An archaeological dig in Turkey has uncovered a large number of clay tokens that were used as records of trade until the advent of writing around 3,000 B.C. But the newly found tokens show the rudimentary accounting system didn’t die out with the invention of writing, and persisted for at least another 2,000 years. Lead archaeologist John MacGinnis (University of Cambridge) compared the discovery to the continued use of pens in the age of the word processor.
The tokens – small clay pieces in a range of simple shapes – are believed to have represented units of various commodities such as livestock and grain. These would be exchanged and later sealed in more clay as a permanent record of the trade – effectively, the world’s first contract. The system was used in the period leading up to around 3,000 B.C., at which point clay tablets filled with pictorial symbols drawn using triangular-tipped reeds begin to emerge: the birth of writing, and consequently history.
From this point on in the archaeological record, the token numbers dwindled and then disappeared; leading to the assumption that writing quickly supplanted the token system. However, recent excavations at the site of the ancient city Tushhan, a provincial capital of the Neo-Assyrian Empire, have unearthed a large quantity of tokens dating to the first millennium BC: two thousand years after “cuneiform” – the earliest form of writing – emerged on clay tablets.
“Complex writing didn’t stop the use of the abacus, just as the digital age hasn’t wiped out pencils and pens,” said MacGinnis. “In fact, in a literate society there are multiple channels of recording information that can be complementary to each other. In this case both prehistoric clay tokens and cuneiform writing used together.”
The tokens were discovered in the main administrative building in Tushhan’s lower town, along with many cuneiform clay tablets as well as weights and clay sealings. Over 300 tokens were found in two rooms near the back of the building that MacGinnis describes as having the character of a “delivery area.” Types of tokens ranged from basic spheres, discs and triangles to tokens that resemble oxhide and bull heads.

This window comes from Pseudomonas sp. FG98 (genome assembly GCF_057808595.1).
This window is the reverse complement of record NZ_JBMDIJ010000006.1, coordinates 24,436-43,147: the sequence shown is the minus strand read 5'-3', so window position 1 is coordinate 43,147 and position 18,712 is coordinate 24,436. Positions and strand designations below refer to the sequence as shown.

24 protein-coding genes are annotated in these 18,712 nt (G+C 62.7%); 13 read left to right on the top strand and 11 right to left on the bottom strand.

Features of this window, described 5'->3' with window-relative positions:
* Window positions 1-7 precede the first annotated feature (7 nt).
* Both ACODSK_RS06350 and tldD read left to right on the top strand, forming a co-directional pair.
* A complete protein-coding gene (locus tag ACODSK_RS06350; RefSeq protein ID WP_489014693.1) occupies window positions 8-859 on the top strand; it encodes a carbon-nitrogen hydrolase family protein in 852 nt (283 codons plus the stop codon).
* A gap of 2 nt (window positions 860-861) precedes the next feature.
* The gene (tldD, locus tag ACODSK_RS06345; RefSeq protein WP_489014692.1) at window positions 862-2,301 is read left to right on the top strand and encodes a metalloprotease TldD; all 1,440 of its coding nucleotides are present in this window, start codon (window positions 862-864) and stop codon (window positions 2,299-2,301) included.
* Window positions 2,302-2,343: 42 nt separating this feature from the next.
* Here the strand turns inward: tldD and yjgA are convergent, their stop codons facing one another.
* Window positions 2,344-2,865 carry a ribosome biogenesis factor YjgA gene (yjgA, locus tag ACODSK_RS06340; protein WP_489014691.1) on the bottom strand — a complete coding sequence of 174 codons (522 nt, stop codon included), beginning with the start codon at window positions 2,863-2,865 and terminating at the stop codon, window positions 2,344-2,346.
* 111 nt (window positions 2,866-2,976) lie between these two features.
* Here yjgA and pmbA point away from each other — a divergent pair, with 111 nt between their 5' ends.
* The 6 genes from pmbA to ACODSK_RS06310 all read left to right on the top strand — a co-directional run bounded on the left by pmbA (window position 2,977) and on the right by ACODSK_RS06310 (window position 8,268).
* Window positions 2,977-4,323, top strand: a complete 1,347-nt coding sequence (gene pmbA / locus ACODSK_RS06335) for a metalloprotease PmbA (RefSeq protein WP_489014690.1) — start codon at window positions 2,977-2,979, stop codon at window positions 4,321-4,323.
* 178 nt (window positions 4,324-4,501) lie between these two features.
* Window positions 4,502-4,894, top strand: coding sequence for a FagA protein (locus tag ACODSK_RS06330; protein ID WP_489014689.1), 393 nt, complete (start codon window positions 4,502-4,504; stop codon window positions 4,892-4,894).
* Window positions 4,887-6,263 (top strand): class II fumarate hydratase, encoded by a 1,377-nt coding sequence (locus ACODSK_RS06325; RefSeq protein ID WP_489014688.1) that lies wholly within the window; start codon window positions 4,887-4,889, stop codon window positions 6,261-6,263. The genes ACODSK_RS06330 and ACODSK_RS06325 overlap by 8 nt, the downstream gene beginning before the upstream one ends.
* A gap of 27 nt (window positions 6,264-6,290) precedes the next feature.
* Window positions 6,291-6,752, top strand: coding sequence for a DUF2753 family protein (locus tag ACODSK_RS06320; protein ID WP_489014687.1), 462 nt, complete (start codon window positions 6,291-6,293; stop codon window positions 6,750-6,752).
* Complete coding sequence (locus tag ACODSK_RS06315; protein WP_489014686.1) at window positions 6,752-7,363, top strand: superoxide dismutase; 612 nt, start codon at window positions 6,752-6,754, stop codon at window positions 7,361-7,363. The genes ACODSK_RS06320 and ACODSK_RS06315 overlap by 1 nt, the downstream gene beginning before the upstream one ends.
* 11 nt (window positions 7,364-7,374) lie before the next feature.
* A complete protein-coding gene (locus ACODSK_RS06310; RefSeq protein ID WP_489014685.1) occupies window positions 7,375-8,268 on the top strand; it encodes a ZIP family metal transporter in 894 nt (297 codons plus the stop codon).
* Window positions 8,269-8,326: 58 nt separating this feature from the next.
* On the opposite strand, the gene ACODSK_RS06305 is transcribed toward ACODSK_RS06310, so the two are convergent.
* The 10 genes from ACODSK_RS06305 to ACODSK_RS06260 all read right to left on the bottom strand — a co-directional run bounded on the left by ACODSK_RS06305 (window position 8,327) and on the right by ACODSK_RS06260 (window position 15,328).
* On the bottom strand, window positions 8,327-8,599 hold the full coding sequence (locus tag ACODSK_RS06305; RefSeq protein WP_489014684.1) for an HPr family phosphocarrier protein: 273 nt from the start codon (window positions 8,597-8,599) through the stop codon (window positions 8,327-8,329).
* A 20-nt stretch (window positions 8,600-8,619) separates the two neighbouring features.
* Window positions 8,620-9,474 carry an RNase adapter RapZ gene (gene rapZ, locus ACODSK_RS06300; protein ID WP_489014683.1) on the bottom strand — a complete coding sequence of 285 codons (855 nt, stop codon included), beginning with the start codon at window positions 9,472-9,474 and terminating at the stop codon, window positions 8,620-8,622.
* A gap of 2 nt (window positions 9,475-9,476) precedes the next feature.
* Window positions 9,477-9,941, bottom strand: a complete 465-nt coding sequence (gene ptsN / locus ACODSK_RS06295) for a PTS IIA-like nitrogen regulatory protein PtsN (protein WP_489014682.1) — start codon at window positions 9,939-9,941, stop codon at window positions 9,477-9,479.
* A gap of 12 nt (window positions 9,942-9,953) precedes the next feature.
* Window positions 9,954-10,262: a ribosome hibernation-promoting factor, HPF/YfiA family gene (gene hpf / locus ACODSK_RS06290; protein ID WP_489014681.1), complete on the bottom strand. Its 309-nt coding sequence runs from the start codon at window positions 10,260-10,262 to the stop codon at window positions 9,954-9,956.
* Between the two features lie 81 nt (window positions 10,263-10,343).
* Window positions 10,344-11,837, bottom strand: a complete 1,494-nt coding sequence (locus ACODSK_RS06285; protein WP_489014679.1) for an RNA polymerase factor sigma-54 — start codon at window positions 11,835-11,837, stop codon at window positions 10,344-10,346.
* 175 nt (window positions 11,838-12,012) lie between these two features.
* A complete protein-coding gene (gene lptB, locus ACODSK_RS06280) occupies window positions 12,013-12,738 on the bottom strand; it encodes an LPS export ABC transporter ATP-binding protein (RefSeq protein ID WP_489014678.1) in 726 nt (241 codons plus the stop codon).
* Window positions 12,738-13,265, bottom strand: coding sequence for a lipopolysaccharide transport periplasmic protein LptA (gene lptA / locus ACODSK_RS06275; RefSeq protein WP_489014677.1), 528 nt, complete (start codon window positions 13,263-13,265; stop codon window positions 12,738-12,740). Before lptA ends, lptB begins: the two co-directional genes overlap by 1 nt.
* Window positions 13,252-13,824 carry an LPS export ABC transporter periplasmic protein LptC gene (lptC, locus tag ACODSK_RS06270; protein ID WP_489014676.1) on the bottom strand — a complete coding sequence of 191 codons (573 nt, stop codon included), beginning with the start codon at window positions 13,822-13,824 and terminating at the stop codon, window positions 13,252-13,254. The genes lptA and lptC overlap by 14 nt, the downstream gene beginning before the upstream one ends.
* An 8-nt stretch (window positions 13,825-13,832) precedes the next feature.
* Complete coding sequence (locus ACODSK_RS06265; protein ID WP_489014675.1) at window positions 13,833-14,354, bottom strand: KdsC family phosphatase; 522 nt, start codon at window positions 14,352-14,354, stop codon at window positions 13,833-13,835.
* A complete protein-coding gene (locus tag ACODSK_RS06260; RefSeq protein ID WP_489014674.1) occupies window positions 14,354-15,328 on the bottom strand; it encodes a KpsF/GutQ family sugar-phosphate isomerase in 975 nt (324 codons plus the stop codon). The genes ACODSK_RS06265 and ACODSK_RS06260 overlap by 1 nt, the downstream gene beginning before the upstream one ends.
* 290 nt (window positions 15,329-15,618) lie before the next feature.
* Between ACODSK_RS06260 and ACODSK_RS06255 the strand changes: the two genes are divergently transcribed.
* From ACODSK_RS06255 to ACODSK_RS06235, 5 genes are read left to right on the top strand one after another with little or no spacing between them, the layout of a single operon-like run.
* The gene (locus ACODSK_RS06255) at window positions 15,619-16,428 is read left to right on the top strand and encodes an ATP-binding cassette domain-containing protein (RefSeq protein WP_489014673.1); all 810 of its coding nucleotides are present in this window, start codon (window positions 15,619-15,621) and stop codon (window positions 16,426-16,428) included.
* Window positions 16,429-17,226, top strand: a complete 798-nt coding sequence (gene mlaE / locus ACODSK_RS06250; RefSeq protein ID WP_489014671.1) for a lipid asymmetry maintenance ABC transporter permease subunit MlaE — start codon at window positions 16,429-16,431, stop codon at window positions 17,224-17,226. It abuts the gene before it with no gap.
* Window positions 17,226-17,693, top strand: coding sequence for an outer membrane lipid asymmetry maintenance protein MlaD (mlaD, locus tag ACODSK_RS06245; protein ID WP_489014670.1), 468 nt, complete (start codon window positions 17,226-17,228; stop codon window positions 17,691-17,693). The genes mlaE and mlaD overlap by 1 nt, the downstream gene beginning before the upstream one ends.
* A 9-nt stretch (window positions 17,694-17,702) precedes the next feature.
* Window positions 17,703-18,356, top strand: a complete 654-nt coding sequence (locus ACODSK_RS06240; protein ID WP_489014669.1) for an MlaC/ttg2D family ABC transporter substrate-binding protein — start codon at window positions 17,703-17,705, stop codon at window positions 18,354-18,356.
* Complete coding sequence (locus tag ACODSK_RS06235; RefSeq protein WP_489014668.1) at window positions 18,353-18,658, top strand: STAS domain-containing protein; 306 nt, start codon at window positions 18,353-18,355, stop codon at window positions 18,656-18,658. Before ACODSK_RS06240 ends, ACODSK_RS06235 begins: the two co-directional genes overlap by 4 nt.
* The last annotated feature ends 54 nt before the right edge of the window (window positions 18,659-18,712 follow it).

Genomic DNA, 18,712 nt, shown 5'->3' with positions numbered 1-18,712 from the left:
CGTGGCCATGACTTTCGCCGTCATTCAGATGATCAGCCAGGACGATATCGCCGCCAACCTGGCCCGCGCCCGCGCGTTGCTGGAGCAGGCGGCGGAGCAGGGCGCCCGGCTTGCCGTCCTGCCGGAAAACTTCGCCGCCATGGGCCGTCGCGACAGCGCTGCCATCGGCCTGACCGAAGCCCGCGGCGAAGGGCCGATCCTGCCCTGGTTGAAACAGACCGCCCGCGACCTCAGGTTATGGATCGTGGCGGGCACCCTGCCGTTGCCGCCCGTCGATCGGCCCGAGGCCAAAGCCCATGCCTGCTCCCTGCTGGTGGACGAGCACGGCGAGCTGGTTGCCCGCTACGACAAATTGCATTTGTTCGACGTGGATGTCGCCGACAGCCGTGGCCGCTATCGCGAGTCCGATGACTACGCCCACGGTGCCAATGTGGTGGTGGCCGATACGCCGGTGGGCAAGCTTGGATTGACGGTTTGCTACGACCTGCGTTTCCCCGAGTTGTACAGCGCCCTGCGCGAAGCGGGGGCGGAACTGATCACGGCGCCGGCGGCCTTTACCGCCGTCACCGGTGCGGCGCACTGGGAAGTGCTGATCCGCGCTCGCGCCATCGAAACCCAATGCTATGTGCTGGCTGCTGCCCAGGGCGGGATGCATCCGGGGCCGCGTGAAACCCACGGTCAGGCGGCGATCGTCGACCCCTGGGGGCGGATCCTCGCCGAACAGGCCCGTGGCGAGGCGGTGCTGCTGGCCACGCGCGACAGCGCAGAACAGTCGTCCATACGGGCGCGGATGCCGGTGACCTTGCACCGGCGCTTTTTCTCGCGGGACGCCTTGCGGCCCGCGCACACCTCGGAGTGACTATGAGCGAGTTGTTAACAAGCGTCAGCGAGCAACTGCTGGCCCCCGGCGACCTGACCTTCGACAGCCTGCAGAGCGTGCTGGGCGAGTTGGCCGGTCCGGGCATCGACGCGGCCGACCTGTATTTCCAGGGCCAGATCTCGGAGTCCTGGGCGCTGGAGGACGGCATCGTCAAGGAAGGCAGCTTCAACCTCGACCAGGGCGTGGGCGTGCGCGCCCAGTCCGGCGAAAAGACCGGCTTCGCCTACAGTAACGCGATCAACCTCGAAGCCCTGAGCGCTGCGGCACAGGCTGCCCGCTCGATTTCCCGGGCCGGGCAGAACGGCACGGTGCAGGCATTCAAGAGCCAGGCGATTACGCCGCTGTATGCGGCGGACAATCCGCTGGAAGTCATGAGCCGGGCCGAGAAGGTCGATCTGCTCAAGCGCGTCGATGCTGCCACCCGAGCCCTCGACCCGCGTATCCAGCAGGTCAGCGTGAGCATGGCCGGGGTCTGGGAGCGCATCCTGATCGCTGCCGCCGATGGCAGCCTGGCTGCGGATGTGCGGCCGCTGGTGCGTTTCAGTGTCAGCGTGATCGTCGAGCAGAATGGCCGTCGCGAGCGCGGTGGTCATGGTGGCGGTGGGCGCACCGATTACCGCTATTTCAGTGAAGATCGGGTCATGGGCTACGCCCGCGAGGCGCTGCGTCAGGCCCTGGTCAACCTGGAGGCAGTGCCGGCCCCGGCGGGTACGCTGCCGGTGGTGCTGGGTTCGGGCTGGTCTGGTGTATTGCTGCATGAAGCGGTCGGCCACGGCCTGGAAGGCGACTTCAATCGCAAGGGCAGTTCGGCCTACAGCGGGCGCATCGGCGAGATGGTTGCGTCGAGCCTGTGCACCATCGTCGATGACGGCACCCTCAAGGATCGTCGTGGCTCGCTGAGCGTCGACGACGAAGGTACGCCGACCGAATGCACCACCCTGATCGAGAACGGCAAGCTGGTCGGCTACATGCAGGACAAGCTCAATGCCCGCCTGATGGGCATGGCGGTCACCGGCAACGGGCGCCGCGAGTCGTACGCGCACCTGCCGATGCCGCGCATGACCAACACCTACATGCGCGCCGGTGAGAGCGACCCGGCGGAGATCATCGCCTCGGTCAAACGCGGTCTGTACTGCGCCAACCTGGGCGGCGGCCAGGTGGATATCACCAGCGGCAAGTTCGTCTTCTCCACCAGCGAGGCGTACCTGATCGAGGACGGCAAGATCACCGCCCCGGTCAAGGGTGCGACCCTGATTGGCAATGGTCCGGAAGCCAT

“We think one of two things happened here. You either have information about livestock coming through here, or flocks of animals themselves. Each farmer or herder would have a bag with tokens to represent their flock,” said MacGinnis. “The information is travelling through these rooms in token form, and ending up inscribed onto cuneiform tablets further down the line.”
Archaeologists say that, while cuneiform writing was a more advanced accounting technology, by combining it with the flexibility of the tokens the ancient Assyrians created a record-keeping system of greater sophistication. “The tokens provided a system of moveable numbers that allowed for stock to be moved and accounts to be modified and updated without committing to writing; a system that doesn’t require everyone involved to be literate,” MacGinnis speculates.
He believes that the new evidence points to prehistoric tokens used in conjunction with cuneiform as an empire-wide admin system stretching right across what is now Turkey, Syria and Iraq. “In its day, roughly 900 to 600 B.C., the Assyrian empire was the largest the world had ever seen,” said MacGinnis. “The inventions of recording systems are milestones in the human journey, and any finds which contribute to the understanding of how they came about makes a basic contribution to mapping the progress of mankind.”
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